Iv and Her Bicycle: Biking in Hoi An

There are several stops that travelers frequent within Vietnam; one of them is Hoi An, the Vietnamese capital of all things tailor-made. In addition to shopping, the city boasts a European feel nonexistent elsewhere in Vietnam. It is entirely up to you to view this as a good or bad thing, but I quite enjoyed the contrast of Hoi An to every other major visiting area in the country. Still no significant western influence in terms of businesses and chains (my view: great thing), the riverfront promenade is dotted with Asian lanterns in a European style.

Food along the river is good, but there are many undiscovered gems along the main road to the beach. Full Moon Restaurant was one of my favorites that boasted the best papaya & mango salad that I've eaten.
It was also along this main road that I became a heck of a lot more comfortable in riding a bicycle. I could have taken a cab both to and from the beach as well as into town. Alternatively, I could have walked to the beach, a route that I opted for exactly once and regretted with every step forward in the blistering heat and unabating humidity. This is where stubbornness takes a leading role and rather than admitting that the hotel reception was completely incorrect in assessing that the beach was only 3km away and therefore succumbing to a cab, I thought it was a brilliant idea to keep walking until I reached the beach an hour and 15 minutes later. I've had finer moments.

The following days, many more than I had planned on spending in Hoi An, a bicycle that cost one US dollar to rent was my method of transportation, whereas a one-way cab was going to cost around $5USD. Yes, cheap compared to NY but significantly less fun than a bicycle. And for all you pessimists, no, the bicycle was not missing breaks nor was it hanging on its last thread. All pieces of the bike were in place in addition to a gay little basket to hold my beach attire.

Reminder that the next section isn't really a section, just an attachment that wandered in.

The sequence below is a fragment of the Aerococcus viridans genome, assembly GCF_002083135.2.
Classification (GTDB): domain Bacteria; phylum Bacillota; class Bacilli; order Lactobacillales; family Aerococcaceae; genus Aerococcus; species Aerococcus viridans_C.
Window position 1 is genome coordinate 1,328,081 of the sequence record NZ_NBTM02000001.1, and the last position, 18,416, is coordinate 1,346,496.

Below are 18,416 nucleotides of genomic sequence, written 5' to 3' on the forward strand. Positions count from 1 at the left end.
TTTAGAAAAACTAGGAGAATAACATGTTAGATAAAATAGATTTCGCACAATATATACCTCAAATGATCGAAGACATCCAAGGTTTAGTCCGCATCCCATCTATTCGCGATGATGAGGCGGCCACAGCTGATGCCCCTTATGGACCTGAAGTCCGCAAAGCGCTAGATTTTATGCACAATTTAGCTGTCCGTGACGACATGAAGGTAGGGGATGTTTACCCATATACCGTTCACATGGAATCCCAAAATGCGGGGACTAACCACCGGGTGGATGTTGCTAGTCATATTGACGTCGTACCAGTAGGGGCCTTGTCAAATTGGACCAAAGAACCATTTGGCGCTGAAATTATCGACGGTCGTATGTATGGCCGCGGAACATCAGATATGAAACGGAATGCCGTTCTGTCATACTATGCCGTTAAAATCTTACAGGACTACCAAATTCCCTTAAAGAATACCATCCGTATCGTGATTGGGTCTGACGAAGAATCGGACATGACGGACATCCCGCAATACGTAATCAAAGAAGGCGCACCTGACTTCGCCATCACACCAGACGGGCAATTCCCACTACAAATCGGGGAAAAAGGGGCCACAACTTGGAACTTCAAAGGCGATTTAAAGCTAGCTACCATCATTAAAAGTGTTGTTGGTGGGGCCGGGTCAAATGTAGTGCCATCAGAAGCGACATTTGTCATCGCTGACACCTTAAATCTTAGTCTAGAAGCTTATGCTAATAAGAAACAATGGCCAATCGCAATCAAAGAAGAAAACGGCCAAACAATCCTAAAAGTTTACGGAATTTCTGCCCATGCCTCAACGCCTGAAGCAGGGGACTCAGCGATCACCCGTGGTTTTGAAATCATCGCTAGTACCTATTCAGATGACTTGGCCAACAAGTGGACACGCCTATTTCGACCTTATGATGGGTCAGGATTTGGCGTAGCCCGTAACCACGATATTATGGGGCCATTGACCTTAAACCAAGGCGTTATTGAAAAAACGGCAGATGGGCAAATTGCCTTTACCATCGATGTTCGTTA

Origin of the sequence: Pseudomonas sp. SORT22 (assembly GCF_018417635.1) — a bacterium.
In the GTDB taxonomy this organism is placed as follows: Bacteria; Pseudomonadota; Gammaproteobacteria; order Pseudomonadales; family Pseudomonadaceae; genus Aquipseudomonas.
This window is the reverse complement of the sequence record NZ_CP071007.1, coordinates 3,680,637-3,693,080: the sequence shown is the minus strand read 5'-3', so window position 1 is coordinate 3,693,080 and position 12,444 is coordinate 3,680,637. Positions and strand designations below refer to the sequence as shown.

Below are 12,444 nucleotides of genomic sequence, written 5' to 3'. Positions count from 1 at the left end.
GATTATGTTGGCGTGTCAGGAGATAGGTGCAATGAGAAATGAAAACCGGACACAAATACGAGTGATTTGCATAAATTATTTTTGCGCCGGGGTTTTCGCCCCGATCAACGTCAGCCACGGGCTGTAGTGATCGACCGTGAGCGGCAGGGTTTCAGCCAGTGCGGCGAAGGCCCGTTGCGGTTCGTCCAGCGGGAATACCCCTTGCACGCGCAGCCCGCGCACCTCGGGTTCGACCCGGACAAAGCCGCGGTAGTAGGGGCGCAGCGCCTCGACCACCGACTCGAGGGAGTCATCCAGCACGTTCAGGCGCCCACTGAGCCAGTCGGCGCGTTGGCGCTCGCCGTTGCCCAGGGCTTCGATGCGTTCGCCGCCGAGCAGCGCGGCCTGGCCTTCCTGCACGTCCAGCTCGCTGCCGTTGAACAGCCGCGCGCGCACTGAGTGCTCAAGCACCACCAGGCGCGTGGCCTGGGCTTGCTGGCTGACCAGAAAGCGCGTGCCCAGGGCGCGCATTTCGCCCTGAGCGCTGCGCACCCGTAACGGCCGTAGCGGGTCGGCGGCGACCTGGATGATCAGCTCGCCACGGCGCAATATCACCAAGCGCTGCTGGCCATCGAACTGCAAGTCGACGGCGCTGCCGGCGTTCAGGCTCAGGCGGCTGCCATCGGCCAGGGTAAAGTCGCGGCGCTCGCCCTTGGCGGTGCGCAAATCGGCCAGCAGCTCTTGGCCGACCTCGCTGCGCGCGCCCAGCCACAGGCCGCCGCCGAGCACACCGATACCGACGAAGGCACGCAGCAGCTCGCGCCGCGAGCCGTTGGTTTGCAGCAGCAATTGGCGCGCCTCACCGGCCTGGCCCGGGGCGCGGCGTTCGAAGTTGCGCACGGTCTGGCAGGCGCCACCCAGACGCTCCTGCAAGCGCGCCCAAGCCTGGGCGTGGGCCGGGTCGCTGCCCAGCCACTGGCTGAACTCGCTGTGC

The town was completely different from the chaotic Hanoi that I'd just been: lanes shrunk to 2 or 3 versus 12 or 13 scooters in one traffic direction, making the roads significantly more manageable. Manageable but still not sane by western standards. Adhering to traffic lights is optional practice but thankfully there were only a handful to any given destination. After a successful drive to the beach on Day 1 with a bike, I met a J, a Brit who lives in SEA for several months a year. (Not bad.) On our way home to our respective hotels, J said that I had to try this juice concoction from one of the local markets.

Getting to this market involved acrobatic bicycle maneuvering. I am not kidding. Pivoting through crowds of walkers and scooters and cars over potholes, on a narrow street, and IN THE WRONG DIRECTION, this 50m was no simple feat. Hey, at least the juice was awesome.

The days that I spent in Hoi An were fruitful (great word), from the delicious food (most food on Instagram from here) to the tailored clothes to the sweet disposition of all of the local people, but most of all, I enjoyed the fact that I was able to get comfortable at something basic at such an old age. Apparently, I'm half dead. Now I'm ready to take on Saigon on a bicycle! Haha. Just kidding.

The prettiest water I've seen on my travels

Nighttime bridge viewing

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